Another insomnia special here, brought to you by coughing and retching, but not the #2:
Reading through some of the links in my Blogroll and I read where Cheryl Morgan has noted yet another in a long series of attention-grabbing inane writings from The Guardian. This time, a novelist named Bidisha takes umbrage about the unkind words some (male) critics have said about J.K. Rowling's Harry Potter and has extrapolated from there in such a fashion as to make a mere tangent seem more deeply-rooted in the matter at hand.
Now for a juicy bit that will explain the title of this post (and why I'm mocking it):
Nice to see such universals being spouted here. Didn't know I was engaging in "man-worshipping," especially since I routinely praise female authors for their stories being excellent stories. Don't think that means I checked in my penis at the door. And speaking of genitalia, the "big burning vagina" bit did cause me to chuckle a bit, since that was more of a movie image and not quite the "cat-like eye" description in the book. But I suppose Bidisha wanted to capture this presumed sense of vaginophobia by using such a vivid (and recent) visual from a movie.
A subtle mechanism is operating here, clanking into gear to restore the dominant man-worshipping default mode while reserving a few token high-priestess places for the ladies. In speculative fiction that would be Doris Lessing, Margaret Atwood and Ursula K Le Guin, geniuses all. These women are the real deal, rightly worshipped for their vision, philosophical trenchancy and pertinence. But apart from the hallowed three it's men-only when it comes to casual recommendations of mainstream books.
In terms of which books sell plentifully and are acclaimed among knowledgeable fans, speculative fiction is not male-dominated at all - quite the opposite. It is the critical establishment which marginalises women. Bestselling female contenders remain unacknowledged while their male counterparts are robustly namechecked, absorbed reliably into the official history of the genre.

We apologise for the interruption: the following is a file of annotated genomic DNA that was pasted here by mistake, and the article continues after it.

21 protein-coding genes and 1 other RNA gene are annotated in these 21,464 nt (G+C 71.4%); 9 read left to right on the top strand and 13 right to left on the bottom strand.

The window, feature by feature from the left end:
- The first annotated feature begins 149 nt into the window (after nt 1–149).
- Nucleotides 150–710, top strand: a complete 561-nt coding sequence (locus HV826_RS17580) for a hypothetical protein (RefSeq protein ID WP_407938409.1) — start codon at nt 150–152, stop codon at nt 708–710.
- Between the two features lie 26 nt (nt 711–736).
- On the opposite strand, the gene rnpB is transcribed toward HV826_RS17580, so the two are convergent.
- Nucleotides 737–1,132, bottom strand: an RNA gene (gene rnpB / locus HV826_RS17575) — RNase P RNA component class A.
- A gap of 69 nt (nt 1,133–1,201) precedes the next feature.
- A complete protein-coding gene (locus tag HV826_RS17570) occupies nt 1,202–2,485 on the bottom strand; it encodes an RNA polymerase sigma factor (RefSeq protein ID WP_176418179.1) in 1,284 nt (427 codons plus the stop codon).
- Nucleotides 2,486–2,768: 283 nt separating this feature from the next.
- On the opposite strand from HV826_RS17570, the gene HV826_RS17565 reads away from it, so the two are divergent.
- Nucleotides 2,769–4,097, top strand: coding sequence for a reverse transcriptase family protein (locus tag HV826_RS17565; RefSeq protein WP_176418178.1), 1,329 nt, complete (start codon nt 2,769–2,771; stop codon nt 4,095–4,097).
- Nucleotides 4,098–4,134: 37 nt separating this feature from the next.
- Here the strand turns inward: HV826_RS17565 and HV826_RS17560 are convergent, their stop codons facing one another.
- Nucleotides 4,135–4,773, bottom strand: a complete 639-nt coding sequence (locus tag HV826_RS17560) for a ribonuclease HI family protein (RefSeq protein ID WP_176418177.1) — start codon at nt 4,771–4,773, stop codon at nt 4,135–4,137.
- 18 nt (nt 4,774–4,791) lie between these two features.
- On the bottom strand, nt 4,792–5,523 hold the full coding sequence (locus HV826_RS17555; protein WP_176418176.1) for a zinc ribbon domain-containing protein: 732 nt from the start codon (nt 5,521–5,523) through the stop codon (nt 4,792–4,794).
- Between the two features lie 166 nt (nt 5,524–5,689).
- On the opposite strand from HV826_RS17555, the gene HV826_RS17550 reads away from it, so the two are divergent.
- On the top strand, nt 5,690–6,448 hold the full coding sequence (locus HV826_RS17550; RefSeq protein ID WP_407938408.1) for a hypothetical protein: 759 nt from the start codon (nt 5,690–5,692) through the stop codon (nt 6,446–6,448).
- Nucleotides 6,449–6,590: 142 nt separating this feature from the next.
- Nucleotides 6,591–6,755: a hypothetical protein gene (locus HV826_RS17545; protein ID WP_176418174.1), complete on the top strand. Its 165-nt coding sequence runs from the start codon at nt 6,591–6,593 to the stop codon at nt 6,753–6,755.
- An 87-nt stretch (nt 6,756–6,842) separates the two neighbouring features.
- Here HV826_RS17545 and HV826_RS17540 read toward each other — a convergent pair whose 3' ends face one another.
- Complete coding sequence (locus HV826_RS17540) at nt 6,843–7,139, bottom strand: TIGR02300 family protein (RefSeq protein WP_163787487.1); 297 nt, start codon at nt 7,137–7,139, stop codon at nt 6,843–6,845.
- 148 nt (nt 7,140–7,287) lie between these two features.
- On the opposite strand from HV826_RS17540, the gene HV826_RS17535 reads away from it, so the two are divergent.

Readers who rave about the scope of Lord of the Rings, in which a club of white men flee (a) a big burning vagina and (b) some black guys in hoods, are simply unaware of the awesome complexity of Katharine Kerr's Deverry sequence of Celtic fantasy novels. They hail William Gibson's prescience, oblivious to Marge Piercy's prophetic sci-fi masterpieces Body of Glass and Woman on the Edge of Time and Liz Williams's intelligent, knotty novels like Darkland.
However, I cannot help but to wonder if she herself might be guilty of not being all that aware of viewer praise. There is only a passing, rather odd mention of Robin Hobb, whose books are often praised to the skies on epic fantasy forums. No mention of books such as Sarah Hall's Clarke Award-nominated The Carhallan Army (Daughters of the North here in the US). Don't know if she's read Nalo Hopkinson's Aurora Prize-winning and Nebula finalist 2007 novel, The New Moon's Arms, which I consider to be one of the best 2007 novels that I've read. Nothing about the recent World Fantasy Award-nominated authors like Susanna Clarke or Catherynne M. Valente, just to name a couple from the past few years alone. None of those except for the Canadian Aurora Awards are "fan" awards; most are chosen from within the writing community or by "the establishment."
But I don't think this is what Bidisha really cared to address. Nuances and subtleties don't make for exciting discussion or controversy. They just make for an increased chance of questioning and exploring, things that run counter to what she is railing against. In a bichrome world, there is no room for such shadings and colorizations. All there is room for, it seems, are big burning vaginas from which pasty white males flee in terror and loathing.